Robert Ben Rhoades was like something straight out of a horror movie – but his crimes were all too real.
For years, police kept finding skeletal remains near America’s desert highways.
Who were these victims? And who was killing them?
Then, in April 1990, Arizona state trooper Mike Miller spotted a lorry parked on the highway.
Inside, he saw a terrified, naked woman shackled from the ceiling of the cab with handcuffs and chains. Gagged with a horse bit, she was covered in whip marks and cuts.
Miller had stumbled upon trucker Robert Ben Rhoades’ mobile torture chamber.
Police believed Rhoades had kidnapped and tortured an average of three women a week before his arrest.
But what turned him into a serial killer?
Rhoades was born in 1945 in Iowa to Betty and Ben.
At first, he was raised by just Betty. Then Ben returned from the Army. Ben was a strict authoritarian and a paedophile. Rhoades would later tell he’d been abused by his father.
By 18, Rhoades had joined the Marines. Then, Ben was convicted of molesting children, and killed himself. It had a terrible impact on Rhoades. Soon after, he was dishonourably discharged for theft.
He blew his savings on prostitutes – and developed an interest in extreme S&M sex.
Police believe he abducted hitchhikers throughout the 80s. Until April 1990, when Miller caught Rhoades…
At the police station, the terrified girl from the lorry explained she’d been hitchhiking when Rhoades picked her up. He’d handcuffed her and opened his ‘rape kit’ – a briefcase packed with a sadist’s cruel instruments of pain.
Rhoades whipped her chest and back, pierced her genitals with sharp objects, and forced her to walk through the desert on a collar and lead.
‘He got off on torture,’ the girl said.
He’d boasted he’d been doing it for 15 years, and his nickname was ‘Whips and Chains’.
Rhoades was charged with aggravated assault, sexual assault and unlawful imprisonment.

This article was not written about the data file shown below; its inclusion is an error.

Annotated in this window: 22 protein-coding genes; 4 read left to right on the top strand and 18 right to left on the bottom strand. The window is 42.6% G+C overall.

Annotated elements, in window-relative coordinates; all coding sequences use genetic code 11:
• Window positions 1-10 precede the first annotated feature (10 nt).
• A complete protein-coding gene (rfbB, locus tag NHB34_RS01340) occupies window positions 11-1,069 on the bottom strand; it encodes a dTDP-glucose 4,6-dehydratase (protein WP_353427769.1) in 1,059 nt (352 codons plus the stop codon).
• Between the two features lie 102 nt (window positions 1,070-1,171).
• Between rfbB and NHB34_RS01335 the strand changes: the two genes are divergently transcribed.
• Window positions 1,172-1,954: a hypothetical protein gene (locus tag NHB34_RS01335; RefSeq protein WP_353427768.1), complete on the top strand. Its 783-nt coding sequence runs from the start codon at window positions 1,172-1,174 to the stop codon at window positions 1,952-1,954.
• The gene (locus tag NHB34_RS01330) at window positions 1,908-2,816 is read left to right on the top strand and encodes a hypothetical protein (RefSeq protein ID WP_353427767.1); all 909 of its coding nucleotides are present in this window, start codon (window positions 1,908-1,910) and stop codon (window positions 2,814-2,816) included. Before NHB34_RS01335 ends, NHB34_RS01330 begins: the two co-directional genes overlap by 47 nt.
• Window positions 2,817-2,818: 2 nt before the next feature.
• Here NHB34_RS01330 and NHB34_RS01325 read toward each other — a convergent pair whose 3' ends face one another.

Now Rhoades’ third wife told police he’d beaten and raped her, too, before she’d fled.
And Houston police recalled a similar case three months before. An 18-year-old girl had run, hysterical, from a building site. She was half-naked, handcuffed, beaten, and had a chain round her neck.
She wept that she’d been hitchhiking when a trucker had abducted, raped and tortured her. The girl identified Rhoades.
Searching his flat, police found more torture implements. And multiple photos of a teenage girl, often naked, always shackled. In some she was in a barn. A year on, a girl’s body was found in a barn in Illinois.
She was Regina Walters, 14, who’d vanished with her boyfriend, Ricky Lee Jones, while hitchhiking in February 1990.
The girl in Rhoades’ photos.
As with all his victims, her hair was cropped, her pubic area shaved…
Police checked Rhoades’ old notebooks. Inside one, he’d scrawled Ricky is a dead man.
It seemed he’d kidnapped them both, killed Ricky – then kept Regina for a month before throttling her.
In 1992, Rhoades admitted Regina Walters’ murder and was sentenced to life without parole.
In March 2012, he admitted the murders of hitchhiking newlyweds Patricia Walsh, 24, and Douglas Zyskowski, 28.
Given another life sentence without parole, Rhoades will die in jail, a monster too dangerous to be released.